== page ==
In the announcement for its MMO in development, ArtCraft Entertainment cites “dynamic territorial conquest and a player-driven economy” as chief design goals for the game. Only EVE Online has managed to pull those challenging goals off in the long term, and developer CCP’s success at doing so has made EVE Online one of the most interesting MMOs in the industry, to date.
Raph Koster is literally a legend in the game development community. Koster was given the Online Game Legend Award in 2012 at the Game Developers Conference Online, and GDC awards are some of the highest formal recognition that a game developer can hope to earn. Koster is also the author of A Theory of Fun, a quintessential work in the theory and practice of game design.
Those facts alone are enough to perk a gamer’s ears up when they hear that Koster is serving as an adviser and design consultant on Crowfall. Koster was also the creative director of Star Wars Galaxies. The staff of the MMO-specific gaming site Massively considers Star Wars Galaxies to be the best MMO ever. And the success of Star Wars Galaxies was predicated largely on dynamic territorial conquest and a player-driven economy.
EVE Online is one of the few massively multiplayer online games continuing to draw profits from the subscription model, because there is nothing else in gaming like it. The player economy is so robust that developer CCP had to hire an in-house economist. The costs of the giant naval engagements that determine territorial control in EVE Online can be calculated into real-life currencies, and can total hundreds of thousands of dollars’ worth of damage.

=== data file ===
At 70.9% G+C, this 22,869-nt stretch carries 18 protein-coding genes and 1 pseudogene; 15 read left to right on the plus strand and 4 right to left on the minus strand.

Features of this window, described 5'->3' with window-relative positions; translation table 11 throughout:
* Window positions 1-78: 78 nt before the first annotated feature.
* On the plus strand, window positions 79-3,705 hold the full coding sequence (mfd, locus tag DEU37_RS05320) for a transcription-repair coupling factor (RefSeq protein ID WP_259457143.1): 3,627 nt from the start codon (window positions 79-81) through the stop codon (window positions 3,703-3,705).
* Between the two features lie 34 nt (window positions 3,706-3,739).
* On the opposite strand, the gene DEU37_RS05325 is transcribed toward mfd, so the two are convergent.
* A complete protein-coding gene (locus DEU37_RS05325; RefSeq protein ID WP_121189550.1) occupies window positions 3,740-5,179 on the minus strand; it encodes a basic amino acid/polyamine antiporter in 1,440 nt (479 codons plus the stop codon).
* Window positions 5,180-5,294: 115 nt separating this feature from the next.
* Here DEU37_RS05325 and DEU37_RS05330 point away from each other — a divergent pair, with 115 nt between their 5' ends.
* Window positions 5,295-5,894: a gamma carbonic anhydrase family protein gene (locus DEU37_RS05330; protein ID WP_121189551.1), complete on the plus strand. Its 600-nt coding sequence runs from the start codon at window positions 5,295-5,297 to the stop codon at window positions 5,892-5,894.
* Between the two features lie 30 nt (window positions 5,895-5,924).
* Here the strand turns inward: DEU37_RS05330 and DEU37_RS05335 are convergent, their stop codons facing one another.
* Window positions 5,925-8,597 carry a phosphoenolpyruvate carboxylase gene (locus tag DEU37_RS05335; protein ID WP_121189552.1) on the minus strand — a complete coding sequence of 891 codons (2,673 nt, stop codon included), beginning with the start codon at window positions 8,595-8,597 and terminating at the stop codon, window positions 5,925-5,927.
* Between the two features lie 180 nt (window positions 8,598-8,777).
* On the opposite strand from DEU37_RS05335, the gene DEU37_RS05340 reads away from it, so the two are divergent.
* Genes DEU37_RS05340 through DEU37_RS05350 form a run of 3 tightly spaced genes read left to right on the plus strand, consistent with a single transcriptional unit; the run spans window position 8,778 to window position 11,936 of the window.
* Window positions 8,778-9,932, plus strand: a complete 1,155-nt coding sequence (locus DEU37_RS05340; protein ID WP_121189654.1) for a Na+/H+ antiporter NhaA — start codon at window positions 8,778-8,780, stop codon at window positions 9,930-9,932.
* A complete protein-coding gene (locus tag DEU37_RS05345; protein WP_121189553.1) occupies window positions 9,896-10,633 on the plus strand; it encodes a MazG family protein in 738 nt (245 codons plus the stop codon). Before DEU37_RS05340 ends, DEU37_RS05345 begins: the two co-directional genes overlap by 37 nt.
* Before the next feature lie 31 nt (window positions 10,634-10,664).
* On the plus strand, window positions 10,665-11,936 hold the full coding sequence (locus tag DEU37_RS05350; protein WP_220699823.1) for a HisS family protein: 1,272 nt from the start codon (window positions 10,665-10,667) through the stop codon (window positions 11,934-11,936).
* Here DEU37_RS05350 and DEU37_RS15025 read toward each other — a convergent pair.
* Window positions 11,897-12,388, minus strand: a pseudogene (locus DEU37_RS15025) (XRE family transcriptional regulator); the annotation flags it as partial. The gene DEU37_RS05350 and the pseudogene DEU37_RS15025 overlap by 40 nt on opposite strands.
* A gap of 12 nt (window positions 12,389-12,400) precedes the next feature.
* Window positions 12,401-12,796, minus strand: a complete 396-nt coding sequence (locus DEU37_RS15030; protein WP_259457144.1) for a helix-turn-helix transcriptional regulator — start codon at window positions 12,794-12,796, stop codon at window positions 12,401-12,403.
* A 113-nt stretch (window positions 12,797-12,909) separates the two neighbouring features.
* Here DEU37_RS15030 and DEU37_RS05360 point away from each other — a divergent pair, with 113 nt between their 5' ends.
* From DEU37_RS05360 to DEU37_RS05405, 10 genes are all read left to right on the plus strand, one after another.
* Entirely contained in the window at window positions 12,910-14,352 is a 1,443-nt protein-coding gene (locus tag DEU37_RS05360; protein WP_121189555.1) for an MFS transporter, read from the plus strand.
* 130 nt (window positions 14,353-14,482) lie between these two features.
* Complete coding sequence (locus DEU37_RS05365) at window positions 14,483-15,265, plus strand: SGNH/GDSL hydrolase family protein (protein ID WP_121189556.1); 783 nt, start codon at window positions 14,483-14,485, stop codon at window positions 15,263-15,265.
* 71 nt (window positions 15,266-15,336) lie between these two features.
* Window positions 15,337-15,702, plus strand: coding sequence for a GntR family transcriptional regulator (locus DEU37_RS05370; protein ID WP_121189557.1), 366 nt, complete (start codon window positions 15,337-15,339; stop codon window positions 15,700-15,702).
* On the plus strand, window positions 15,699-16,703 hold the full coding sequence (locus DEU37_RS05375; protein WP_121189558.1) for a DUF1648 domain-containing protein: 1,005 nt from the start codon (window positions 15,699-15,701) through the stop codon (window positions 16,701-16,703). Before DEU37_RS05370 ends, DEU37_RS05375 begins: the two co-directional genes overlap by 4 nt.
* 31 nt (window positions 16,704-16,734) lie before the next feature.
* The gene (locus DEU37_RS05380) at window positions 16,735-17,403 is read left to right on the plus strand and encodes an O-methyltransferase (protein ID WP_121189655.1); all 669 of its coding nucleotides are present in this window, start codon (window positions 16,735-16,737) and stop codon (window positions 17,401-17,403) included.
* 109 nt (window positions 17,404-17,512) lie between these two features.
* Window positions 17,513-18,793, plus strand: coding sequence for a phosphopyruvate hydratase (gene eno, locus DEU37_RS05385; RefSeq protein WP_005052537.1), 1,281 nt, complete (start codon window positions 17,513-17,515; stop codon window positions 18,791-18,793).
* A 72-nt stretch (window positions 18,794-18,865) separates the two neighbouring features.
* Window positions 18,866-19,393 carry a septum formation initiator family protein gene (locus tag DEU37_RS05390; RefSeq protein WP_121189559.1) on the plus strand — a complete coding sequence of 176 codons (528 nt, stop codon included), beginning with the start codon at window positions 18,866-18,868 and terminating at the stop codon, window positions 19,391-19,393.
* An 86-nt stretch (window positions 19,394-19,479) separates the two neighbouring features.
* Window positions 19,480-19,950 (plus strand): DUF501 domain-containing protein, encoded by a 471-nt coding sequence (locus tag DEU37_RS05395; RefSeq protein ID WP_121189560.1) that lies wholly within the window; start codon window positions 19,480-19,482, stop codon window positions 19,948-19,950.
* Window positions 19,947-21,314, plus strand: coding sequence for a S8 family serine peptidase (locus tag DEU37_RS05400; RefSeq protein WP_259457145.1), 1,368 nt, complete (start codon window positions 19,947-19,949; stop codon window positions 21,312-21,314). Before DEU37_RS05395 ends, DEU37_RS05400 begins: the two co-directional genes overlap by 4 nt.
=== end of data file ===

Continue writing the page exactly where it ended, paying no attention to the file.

Star Wars Galaxies was released by Sony Online Entertainment in 2003, the same year that EVE Online was released. Galaxies also had a player-driven economy in that everything was built by the players, using resources they gathered from the environment. Galaxies players shaped the game universe by literally founding entire cities on planets. Rebel and Imperial players built and destroyed military complexes in an attempt to dominate worlds militarily.
A series of quick-fix design changes meant to increase player subscriptions led to the death of the game in 2011, but the game was so enthralling that die-hard fans and volunteer programmers have been rebuilding the Sony Online Entertainment servers that ran the game. This rabid fandom, in addition to industry respect, is the legacy of Koster’s contribution to the massively multiplayer online genre.
Koster is not the creative director of Crowfall, however. That role is being filled by J. Todd Coleman, who is also the CEO of ArtCraft Entertainment. Coleman was the creative director of Shadowbane, an MMO that sought to prioritize open player-versus-player warfare and player ability to shape the environment. The game launched in 2003 and was shut down in 2009.
Gordon Walton, the executive producer of Crowfall and the president of ArtCraft has a list of MMO credits more recognizable to casual observers, including games like Ultima Online and BioWare’s The Old Republic. Walton also worked on Star Wars Galaxies.
You may follow development of Crowfall on the game’s website. We are likely a long way off from any substantive information being released about this new MMO, but it has the right team to warrant paying attention for updates.
Illustration via ArtCraft Entertainment.